Yesterday in Wisconsin, Republican governor Scott Walker signed AB 117, modifying the Wisconsin Consumer Act (WCA). The ARM industry says the bill provides clarity and uniformity. Specifically, it modifies the pleading requirements as follows:
- Changes terminology from “creditor” to “merchant.” (A merchant is defined to include, among others, a creditor or a seller of property on credit and expressly includes such a creditor’s or seller’s assignee or successor.)
- The merchant must identify the actual or estimated amount alleged to be due to the merchant on a date certain after the customer’s default, and include a breakdown of all charges, interest, and payments occurring after this date. In the case of an open-end credit plan, the amount must be reflected in a billing statement addressed to the customer.
- Clarifies that for a claim arising under an open-end credit plan, the merchant’s obligation to provide evidence of the debt can be satisfied if he has provided the billing statement reflecting the total outstanding balance. The bill strikes the requirement to provide evidence of transactions.
- Clarifies that the merchant’s failure to comply with these requirements related to pleading and providing copies precludes entry of default judgment, rather than judgment, for the merchant.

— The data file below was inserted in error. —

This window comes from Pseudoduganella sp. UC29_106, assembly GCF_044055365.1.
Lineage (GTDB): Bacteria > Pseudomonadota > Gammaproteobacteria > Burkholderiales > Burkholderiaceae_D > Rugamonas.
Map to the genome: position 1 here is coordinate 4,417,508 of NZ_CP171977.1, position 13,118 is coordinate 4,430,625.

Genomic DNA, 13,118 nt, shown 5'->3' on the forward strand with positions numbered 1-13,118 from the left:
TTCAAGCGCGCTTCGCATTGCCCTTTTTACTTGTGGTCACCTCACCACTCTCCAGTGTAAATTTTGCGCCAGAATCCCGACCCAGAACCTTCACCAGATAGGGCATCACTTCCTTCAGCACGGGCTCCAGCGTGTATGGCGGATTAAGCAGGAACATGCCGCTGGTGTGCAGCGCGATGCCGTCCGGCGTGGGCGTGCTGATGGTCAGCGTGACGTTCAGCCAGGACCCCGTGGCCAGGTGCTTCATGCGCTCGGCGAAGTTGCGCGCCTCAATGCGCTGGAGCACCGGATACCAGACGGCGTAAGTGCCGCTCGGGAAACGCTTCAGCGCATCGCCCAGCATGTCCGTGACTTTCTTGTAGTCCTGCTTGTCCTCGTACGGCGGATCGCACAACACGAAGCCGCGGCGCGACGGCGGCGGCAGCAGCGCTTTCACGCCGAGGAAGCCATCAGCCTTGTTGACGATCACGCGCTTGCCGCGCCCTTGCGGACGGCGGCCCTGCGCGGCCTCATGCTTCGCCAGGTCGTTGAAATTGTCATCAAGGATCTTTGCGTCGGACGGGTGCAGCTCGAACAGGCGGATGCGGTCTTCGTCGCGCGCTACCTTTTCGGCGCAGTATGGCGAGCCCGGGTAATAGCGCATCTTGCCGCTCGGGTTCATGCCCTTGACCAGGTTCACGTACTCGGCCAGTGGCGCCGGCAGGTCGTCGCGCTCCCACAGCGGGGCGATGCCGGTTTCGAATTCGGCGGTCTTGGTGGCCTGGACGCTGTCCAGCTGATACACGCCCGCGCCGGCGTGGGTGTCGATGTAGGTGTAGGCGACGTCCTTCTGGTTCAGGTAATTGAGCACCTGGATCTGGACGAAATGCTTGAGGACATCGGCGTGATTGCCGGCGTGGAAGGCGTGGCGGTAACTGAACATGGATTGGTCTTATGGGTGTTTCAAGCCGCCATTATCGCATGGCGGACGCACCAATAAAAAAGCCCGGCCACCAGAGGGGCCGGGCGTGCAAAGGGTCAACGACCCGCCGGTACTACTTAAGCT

- Adds that a complaint which fails to comply with the new pleading requirements is not a violation that gives rise to a penalty, civil liability, or an award of attorney fees unless the consumer proves that the failure was willful or intentional.
The act is effective on the first day of the 4th month after publication.
Also signed yesterday was SB 466, which gives libraries the authority to engage collection agencies to collect fines for overdue books. In the case of fines over $50, they can now turn those over to law enforcement.
It’s notable that business-friendly debt collection legislation would pass amidst an environment of increasingly active unfriendly regulation at the state level. Last summer, Illinois enacted Public Act 227, which – among other things – swept commercial collectors into the fold with consumer collectors (this was recently corrected). In November 2014, New York’s Department of Financial Services enacted new rules for debt collectors and debt buyers which seemed to raise more questions than they answered. Industry groups are still seeking clarification on many details.
Industry sources have told insideARM that from a collection agency licensing perspective, Wisconsin is one of the more challenging states; they typically adopt the strictest possible interpretation of the laws. So it’s interesting that the legislature has adopted a business-friendly policy, especially in the case of AB 117.